Bootlin at the Linux Plumbers conference, September 9-11

The next edition of the Linux Plumbers conference will take place from September 9 to September 11 in Lisbon, Portugal. A number of engineers from Bootlin will participate to Linux Plumbers, to attend the Networking Summit track and many of the other micro-conferences organized as part of this event.

Linux Plumbers 2019

Overall, from Bootlin, Alexandre Belloni, Maxime Chevallier, Thomas Petazzoni, Miquèl Raynal and Antoine Ténart will be in Lisbon for this event. Do not hesitate to get in touch with us if you’re also attending!

Feedback from the SiFive Tech Symposium in Grenoble

SiFive LogoSiFive is a semi-conductor company that produces chips based on the RISC-V architecture. On May 15th, they organized a Technical Symposium in Grenoble on May 15th and we took the opportunity to attend, as the agenda looked interesting.

It was especially nice having Krste Asanovic present many of the topics, wearing different hats (RISC-V Foundation Chairman of the Board and SiFive Co-Founder and Chief Architect). The RISC-V architecture and its history and use cases were presented. One of the main benefit of having a brand new ISA (instruction set architecture), Asanovic said, is that it doesn’t have to handle legacy instructions and compatibility. Moreover, RISC-V is a frozen ISA, the base instructions are frozen and optional extensions which have been approved are also frozen. Finally, the ISA is open and anybody can implement a CPU core. During the presentation, the RISC-V ISA was (obviously) favorably compared to competing ISAs, mainly ARM.

Another interesting topic was the presentation of SiFive’s business model. They want anyone, including small companies to be able to design an SoC fitting their particular product, instead of having to choose from a set of more general purpose SoC. This can be done by using an existing SiFive RISC-V core or by customizing one. SiFive then offers a library of IPs that can be added on the SoC and third party IPs are available through their Designshare program. They handle NDA, contract and licensing and will collect non recurring engineering costs and royalties once the SoC is mass produced but not during the prototyping phase. They first provide virtualized chips and then sample chips. For the core, they also provide RTL that can run on FPGAs. For mass production, SiFive partnered with TSMC and their customers can benefit from their process (down to 7nm).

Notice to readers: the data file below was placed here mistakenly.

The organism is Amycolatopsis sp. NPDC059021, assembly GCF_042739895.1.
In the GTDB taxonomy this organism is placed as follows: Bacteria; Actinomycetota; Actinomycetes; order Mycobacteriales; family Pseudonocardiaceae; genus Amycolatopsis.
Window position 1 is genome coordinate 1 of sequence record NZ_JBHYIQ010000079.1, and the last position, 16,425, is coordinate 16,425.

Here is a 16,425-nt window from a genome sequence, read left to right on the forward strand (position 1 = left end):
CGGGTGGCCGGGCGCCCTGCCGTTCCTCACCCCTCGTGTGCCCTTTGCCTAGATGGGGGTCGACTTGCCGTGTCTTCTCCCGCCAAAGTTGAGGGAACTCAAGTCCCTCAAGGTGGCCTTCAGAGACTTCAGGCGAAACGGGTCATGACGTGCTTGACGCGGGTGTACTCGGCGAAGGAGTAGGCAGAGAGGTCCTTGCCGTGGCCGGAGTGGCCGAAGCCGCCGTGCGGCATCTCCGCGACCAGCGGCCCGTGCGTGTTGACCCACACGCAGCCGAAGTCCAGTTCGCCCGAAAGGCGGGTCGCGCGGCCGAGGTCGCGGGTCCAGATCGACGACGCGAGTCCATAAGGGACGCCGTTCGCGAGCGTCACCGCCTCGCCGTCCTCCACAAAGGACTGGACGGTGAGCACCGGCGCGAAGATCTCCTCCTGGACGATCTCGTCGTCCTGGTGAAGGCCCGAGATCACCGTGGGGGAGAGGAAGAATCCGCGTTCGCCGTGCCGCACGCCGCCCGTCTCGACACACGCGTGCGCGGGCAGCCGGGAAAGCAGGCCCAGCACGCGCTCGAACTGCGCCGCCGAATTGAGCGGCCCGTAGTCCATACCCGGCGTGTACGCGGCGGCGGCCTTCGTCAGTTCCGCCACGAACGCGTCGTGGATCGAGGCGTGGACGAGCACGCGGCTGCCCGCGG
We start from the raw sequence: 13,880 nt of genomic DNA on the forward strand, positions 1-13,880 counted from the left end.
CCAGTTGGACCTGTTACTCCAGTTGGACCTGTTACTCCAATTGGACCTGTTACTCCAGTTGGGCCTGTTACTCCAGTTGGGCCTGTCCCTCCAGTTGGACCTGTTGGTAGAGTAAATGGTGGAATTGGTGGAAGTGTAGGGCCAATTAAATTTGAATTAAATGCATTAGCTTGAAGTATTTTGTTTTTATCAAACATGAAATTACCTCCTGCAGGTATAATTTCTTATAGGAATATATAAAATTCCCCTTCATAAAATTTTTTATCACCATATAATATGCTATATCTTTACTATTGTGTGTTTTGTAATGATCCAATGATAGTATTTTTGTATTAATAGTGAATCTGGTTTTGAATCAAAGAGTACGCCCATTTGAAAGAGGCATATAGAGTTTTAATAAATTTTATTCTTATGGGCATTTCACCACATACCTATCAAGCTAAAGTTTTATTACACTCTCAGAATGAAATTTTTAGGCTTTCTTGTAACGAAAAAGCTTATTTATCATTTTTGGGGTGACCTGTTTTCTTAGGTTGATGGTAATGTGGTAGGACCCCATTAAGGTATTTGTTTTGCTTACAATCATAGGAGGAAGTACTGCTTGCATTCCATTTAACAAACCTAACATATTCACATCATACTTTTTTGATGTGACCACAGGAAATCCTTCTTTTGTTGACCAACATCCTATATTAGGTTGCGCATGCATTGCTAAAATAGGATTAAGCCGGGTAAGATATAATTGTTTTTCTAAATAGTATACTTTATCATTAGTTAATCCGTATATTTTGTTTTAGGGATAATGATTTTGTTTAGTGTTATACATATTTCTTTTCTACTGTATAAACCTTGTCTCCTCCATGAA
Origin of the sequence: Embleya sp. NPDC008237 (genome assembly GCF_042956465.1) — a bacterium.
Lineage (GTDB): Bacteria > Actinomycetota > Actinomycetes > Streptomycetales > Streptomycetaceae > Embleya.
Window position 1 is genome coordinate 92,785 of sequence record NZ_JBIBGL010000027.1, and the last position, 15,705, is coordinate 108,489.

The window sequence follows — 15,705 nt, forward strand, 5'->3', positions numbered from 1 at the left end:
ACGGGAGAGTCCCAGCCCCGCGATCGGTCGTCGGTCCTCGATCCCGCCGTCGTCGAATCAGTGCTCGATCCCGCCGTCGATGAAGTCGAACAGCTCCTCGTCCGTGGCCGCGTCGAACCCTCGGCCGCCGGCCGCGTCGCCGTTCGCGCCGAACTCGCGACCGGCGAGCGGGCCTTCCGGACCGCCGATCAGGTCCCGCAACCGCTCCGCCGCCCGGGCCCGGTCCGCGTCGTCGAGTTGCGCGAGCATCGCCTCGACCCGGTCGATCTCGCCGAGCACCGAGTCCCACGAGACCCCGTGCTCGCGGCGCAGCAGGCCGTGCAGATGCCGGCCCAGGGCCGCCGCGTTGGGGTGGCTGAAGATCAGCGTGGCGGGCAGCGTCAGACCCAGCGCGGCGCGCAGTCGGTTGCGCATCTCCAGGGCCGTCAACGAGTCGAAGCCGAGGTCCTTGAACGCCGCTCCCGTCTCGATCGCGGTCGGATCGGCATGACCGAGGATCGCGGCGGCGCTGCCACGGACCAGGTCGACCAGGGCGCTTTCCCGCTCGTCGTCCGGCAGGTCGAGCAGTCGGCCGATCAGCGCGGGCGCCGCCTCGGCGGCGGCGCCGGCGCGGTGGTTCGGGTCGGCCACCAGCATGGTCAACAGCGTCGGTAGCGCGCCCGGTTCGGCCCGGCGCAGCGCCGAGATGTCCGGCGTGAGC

The most relevant topic for us was the software ecosystem. There is a very nice will to get code upstream and this is the case for GCC, binutils, newlib, gdb, glibc, qemu. Clang/LLVM is coming up. Regarding the Linux kernel port, it still requires some work as the core architecture support is there but no devices drivers or device tree support yet. There is however a fully working vendor tree. FreeBSD seems to be in the same state.

Most of the remaining time was focused on the design and customization tool available here.
SiFive Chip Designer

SiFive also Sponsored Linus Sebastian (from Linus Tech Tips) for a video:

To conclude, it was an very interesting day. At Bootlin, we are delighted to see architecture designers and silicon vendors actively pushing software support upstream and we are looking forward to work on RISC-V platforms.